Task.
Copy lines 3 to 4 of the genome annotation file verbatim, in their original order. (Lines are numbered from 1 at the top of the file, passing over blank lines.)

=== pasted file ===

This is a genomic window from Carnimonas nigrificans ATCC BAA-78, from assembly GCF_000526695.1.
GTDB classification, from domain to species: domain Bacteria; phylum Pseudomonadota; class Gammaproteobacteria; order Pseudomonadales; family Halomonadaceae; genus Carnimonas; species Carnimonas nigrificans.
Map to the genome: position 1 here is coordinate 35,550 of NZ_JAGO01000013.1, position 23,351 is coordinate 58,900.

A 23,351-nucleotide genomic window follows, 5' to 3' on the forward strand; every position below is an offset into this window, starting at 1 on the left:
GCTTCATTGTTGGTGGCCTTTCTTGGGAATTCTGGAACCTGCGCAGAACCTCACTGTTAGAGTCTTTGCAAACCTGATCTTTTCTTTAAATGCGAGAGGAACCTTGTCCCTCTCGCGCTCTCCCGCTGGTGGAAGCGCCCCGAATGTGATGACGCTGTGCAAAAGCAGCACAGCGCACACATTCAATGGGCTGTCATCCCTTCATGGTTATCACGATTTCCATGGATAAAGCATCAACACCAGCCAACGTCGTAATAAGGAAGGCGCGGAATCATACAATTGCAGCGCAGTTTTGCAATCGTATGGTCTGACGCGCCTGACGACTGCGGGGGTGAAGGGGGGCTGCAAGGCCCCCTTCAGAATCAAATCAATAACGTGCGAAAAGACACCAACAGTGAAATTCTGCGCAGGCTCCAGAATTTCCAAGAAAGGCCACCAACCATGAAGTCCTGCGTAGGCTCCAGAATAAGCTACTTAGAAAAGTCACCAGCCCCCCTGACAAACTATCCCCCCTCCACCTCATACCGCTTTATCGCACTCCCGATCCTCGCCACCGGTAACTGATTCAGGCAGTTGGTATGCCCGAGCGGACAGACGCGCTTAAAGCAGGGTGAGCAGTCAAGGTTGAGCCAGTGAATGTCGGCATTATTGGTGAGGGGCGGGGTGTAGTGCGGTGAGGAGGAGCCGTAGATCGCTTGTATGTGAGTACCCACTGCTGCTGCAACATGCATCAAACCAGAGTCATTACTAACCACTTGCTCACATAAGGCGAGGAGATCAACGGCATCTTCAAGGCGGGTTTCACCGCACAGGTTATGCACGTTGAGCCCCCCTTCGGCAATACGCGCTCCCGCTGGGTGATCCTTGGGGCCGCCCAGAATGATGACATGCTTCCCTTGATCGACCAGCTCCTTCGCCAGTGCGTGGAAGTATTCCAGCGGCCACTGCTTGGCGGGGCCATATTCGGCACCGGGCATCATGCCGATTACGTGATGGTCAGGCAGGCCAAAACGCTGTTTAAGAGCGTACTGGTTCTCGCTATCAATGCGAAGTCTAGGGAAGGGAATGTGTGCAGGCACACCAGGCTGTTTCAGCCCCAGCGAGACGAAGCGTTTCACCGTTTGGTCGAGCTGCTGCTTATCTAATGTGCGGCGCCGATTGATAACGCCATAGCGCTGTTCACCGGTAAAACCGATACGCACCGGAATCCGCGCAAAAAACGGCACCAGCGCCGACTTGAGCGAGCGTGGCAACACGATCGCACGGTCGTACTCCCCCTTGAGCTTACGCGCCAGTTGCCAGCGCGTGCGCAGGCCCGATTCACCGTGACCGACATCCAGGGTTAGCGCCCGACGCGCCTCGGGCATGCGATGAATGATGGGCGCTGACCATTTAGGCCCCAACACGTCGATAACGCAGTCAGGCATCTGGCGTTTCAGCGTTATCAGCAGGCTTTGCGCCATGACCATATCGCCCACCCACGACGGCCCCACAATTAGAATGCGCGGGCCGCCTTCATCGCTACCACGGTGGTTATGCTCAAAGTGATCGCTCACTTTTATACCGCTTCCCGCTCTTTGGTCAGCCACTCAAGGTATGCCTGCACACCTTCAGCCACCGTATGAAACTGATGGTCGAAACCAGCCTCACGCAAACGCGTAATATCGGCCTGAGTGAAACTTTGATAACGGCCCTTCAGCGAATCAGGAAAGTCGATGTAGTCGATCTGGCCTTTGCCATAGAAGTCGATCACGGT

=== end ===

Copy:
Map to the genome: position 1 here is coordinate 35,550 of NZ_JAGO01000013.1, position 23,351 is coordinate 58,900.

A 23,351-nucleotide genomic window follows, 5' to 3' on the forward strand; every position below is an offset into this window, starting at 1 on the left: